He spent the spring semester at Baylor, but in June he learned that a female student had talked with police about a sexual encounter she had with him and another man.
She didn’t want to press charges, and Faulk says the sex was consensual, but Baylor’s Title IX Office started to look into the case.
But before Faulk was interviewed, or even told what the specific allegation was, administration got his name and decided to strip him of his scholarship after learning of an incident at Florida Atlantic that campus officers there later described as a dorm prank.
Faulk and a teammate had walked into another teammate’s dorm room.
That teammate was under the covers, naked, with his girlfriend. Faulk and the other player teased them, saying they were going to pull the sheets off.
Police were called, but said the issue was being handled by the coaches.
“Coach Grobe called me in the office and told me the administration had to release me and he said there was nothing he could do. It was out of his hands,” Faulk said in an interview with KWTX.
Although he was technically still enrolled, Faulk, with no scholarship, and no money for housing, was left on the streets until his mother sent him enough money to get home.
“It was crazy because I went back home and I couldn’t even tell people around my city what happened. Everyone kept asking me and I didn’t know what to say so, to them I did something wrong,” he said.
He’s now back at Garden City Community College, from which he has already graduated.
He has been waiting, for more than four months, for a resolution to the Title IX case.
“It is the most egregious denial of basic due process that I have seen in 38 years of law practice. I could not have imagined that a person would be denied just the fundamental opportunity to defend himself,” Tate, said.
Tate, who practices in Richmond, agreed to represent Faulk for free after learning of the situation.
Faulk and Tate appealed to Baylor in June, saying Faulk lost his scholarship without any due process, and, in fact, without being provided with a reason.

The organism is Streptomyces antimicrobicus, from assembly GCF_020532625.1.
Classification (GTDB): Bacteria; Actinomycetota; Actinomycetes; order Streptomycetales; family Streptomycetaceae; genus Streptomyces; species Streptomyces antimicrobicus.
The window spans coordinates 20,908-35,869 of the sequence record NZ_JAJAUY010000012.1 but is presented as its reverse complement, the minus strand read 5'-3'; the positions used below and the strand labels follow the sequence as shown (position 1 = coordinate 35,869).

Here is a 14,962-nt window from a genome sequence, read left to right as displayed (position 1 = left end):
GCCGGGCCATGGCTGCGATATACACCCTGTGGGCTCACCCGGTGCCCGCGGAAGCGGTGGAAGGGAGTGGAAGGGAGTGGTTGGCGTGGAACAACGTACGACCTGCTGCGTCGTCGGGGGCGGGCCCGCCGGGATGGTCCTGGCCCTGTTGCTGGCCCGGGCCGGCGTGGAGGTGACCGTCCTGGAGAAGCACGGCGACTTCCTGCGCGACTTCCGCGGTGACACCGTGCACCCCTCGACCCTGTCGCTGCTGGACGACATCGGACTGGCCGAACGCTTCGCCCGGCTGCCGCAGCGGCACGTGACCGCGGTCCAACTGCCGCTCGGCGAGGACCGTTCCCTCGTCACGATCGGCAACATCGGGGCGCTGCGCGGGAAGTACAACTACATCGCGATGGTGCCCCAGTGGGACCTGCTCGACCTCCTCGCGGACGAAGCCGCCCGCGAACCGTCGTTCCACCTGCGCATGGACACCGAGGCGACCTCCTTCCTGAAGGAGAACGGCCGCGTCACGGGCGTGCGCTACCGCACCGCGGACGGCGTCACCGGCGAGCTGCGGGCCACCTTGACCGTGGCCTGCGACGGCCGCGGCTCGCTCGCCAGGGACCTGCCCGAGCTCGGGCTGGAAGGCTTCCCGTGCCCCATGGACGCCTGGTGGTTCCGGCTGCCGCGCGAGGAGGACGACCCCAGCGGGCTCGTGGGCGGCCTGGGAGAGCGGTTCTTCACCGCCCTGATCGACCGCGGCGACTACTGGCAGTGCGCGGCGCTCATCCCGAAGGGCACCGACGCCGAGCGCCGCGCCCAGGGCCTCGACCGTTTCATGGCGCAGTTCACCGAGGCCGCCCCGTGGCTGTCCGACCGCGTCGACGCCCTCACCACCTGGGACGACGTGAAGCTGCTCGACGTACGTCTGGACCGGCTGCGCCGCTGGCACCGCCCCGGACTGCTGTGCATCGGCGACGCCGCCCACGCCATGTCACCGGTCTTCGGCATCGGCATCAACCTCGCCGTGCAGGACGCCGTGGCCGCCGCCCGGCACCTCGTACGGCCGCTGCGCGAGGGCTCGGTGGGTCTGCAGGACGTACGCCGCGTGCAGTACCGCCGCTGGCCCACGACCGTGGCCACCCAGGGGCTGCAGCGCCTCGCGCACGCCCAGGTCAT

“By the next day, they take this situation which was nothing more than a dormitory prank and they blow it out of proportion. They call it sexual harassment. Two strikes you’re out, and he was shocked,” Tate said.
Faulk says that as far as he knows, the investigation is still open, but he’s still not been provided with details about the specific accusations.
Sims, meanwhile, says Faulk has not been treated fairly.
“He busted his tail to become academically right, He busted his tail to prove he’s a good enough football player to be back to that level and then it’s like Groundhog Day, it’s rewind. And now he’s got to prove himself again,” Sims said.
“The only thing that’s been important through this whole process with the young ladies, with a guy like Jeremy, is Baylor. The name Baylor, the image of Baylor. I’m embarrassed how they treat their students,” he said.
Faulk’s abrupt dismissal surfaced in a meeting between athletic department staffers and Crawford.
KWTX earlier obtained secretly recorded audio from the meeting, during which she told the staffers she was “fighting very hard to have the authority to make sure this process is followed, and that we do get communication to the point where we have gotten agreements from university leadership that I will not divulge names, even, to anybody.”
She told the staffers that it would be a violation of her office’s policy to reveal a name and said if a player was kicked off a team based solely on a report of allegation, it would be “a disaster.”
One staff member asked her to “Go back to Jeremy Faulk.”
“How did they find out? Did you ever assess that? You ever find out how they found out?” the staffer asked.
“(Baylor Senior Vice President for Operations and CFO) Reagan Ramsower and those guys, how did they find out?” the staffer asked.
“Reagan is my boss,” Crawford replied.
“So I've been told I need to give names.”
Crawford, in a federal civil rights complaint, alleges that was subjected to retaliatory actions by Ramsower, according to a source with direct knowledge of the situation.
The complaint alleged Ramsowner took away her authority to handle Title IX complaints and accused her of “doing her job too well,” the source said.
A previous News 10 investigation revealed fired coach Art Briles learned of the accusation against Faulk by two regents who visited his office on May 13. Sources tell KWTX Faulk's case was presented in the final hours of the Pepper Hamilton presentation and was "the straw that broke the camel's back" for some board members.
(Troy Hein contributed to this story)